January 16, 2012

ཁས་འཆེ་བ། ཁས་ལེན་པ།

Here come the speculative etymology of khas ’che ba “to assert, maintain, claim” or also “to be alleged” as in the case of “alleged monk” (khas ’ches pa’i dge long)* and considered to be synonymous with khas len pa (Bod rgya, s.v. khas ’che ba). It is clear that khas is the (frozen) instrumental form of kha (“mouth” or “speech”) but what about ’che ba. Note the (archaic) orthography in the brDa dkrol (s.v. mches pa). Jäschke provides the meaning “to assure” or “to promise” but the only combination seems to be khas ’che ba but I feel that the meaning is still somewhat uncertain. It is truly speculative but I wonder if ’che ba and mche ba (“corner-tooth, canine teeth, fang, tusk”) are cognates and that ’che ba once meant “to plant (e.g. seedling) or to implant” or perhaps “to bore/dig/cut into something.” Note that in Tshangs-lha (a language spoken, for instance, in East Bhutan) “to plant” (e.g. a seedling) is also called ’che ba. And possibly mche ba (noun) meant a special “instrument of making an incision or digging/boring/cutting into (something)” (cf. “incision tooth” in English) and if mche ba had once a verbal form, then it could have meant “to make an incision” or “to dig/cut into (something).” In short, the etymology of khas ’che ba could possibly be “to plant something verbally” and khas len pa “to accept verbally.”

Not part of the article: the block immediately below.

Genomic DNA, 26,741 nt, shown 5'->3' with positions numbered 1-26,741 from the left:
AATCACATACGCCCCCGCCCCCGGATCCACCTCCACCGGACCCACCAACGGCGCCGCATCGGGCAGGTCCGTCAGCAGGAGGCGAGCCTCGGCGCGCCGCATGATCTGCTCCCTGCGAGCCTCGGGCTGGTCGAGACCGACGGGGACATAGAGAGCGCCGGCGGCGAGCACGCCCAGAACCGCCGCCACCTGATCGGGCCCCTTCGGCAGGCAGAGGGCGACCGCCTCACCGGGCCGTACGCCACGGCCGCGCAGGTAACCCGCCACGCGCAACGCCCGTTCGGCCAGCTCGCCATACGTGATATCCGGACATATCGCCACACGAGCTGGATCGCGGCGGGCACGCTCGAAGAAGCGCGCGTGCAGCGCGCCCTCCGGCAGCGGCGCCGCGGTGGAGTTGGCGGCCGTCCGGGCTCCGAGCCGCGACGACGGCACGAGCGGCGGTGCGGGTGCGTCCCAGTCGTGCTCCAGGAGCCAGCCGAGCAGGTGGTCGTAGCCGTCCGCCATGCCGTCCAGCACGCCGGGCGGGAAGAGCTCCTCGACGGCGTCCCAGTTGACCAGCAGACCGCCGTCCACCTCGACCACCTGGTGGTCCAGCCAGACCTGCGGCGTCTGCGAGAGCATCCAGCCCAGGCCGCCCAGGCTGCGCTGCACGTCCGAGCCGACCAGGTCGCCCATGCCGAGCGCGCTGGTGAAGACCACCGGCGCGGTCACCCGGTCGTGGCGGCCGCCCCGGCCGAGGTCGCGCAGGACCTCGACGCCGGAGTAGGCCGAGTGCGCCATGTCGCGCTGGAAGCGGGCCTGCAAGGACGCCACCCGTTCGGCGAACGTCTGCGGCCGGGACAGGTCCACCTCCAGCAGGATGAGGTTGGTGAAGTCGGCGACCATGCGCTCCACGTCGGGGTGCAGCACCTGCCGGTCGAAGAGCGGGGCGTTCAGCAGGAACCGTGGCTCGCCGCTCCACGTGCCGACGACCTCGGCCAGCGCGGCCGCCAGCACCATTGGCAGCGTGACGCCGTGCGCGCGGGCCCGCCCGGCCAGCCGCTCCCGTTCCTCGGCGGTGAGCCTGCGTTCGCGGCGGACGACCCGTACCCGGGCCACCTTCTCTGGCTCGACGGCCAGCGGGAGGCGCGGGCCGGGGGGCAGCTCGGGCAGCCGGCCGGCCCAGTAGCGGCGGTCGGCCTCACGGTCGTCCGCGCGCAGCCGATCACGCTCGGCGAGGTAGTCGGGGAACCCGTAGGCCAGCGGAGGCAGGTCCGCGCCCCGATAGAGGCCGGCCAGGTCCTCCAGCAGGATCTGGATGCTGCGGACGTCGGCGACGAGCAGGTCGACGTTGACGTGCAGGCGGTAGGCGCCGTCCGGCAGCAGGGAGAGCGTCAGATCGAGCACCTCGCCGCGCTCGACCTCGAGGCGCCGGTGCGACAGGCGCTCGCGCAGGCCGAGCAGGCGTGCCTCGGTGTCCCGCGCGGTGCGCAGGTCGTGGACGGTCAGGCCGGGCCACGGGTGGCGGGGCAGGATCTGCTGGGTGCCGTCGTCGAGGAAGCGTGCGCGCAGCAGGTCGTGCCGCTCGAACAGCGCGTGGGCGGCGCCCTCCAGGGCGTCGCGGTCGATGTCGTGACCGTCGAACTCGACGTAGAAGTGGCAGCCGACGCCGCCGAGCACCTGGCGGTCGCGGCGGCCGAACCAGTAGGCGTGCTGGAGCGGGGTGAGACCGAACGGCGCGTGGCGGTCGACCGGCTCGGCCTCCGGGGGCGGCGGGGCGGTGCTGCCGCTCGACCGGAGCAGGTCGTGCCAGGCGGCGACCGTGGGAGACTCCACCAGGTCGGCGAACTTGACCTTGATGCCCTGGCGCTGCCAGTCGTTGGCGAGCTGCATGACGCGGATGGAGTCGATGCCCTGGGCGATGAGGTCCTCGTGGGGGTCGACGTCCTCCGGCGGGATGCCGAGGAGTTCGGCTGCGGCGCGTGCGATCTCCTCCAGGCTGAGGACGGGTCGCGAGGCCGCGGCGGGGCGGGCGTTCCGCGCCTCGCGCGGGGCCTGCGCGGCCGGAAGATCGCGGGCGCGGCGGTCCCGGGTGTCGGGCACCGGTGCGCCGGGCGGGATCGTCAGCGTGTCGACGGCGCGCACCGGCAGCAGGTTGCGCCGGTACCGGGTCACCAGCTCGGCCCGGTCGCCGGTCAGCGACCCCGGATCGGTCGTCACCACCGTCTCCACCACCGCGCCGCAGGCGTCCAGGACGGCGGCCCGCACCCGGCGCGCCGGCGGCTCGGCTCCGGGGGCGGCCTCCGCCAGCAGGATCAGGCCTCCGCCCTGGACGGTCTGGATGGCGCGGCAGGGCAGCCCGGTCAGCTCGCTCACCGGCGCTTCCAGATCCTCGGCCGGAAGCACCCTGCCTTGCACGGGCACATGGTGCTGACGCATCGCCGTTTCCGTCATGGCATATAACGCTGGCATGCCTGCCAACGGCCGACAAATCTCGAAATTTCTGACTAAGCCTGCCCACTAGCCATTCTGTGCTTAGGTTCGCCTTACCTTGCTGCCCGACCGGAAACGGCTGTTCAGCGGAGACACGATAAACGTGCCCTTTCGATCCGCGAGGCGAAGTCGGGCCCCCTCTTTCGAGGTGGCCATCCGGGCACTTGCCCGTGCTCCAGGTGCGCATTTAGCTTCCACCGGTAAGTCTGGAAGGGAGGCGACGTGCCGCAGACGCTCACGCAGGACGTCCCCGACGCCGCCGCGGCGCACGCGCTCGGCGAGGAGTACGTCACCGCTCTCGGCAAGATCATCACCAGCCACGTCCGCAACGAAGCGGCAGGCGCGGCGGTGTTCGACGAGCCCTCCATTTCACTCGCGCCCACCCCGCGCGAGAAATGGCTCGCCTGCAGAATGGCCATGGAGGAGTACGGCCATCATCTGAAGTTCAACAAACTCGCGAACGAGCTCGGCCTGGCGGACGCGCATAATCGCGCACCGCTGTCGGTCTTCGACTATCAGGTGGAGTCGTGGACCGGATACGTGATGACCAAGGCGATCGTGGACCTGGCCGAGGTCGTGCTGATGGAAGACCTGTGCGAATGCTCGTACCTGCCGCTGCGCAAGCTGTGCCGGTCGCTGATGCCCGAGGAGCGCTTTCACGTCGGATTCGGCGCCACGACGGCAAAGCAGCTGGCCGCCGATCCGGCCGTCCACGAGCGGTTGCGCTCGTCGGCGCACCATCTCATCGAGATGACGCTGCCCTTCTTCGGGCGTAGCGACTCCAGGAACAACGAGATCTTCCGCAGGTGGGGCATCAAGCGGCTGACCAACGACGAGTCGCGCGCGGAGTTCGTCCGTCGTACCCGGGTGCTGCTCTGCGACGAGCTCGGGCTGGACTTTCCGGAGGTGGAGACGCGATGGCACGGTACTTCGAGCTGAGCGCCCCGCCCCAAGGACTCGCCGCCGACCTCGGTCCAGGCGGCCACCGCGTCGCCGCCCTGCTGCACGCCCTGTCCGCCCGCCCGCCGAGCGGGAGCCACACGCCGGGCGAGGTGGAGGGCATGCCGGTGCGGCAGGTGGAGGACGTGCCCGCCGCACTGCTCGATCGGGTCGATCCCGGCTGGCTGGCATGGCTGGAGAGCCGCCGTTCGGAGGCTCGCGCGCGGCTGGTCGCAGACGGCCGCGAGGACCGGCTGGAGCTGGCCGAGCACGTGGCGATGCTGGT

* Cf. Bod rgya (s.v. dge sbyong du khas ’che ba).

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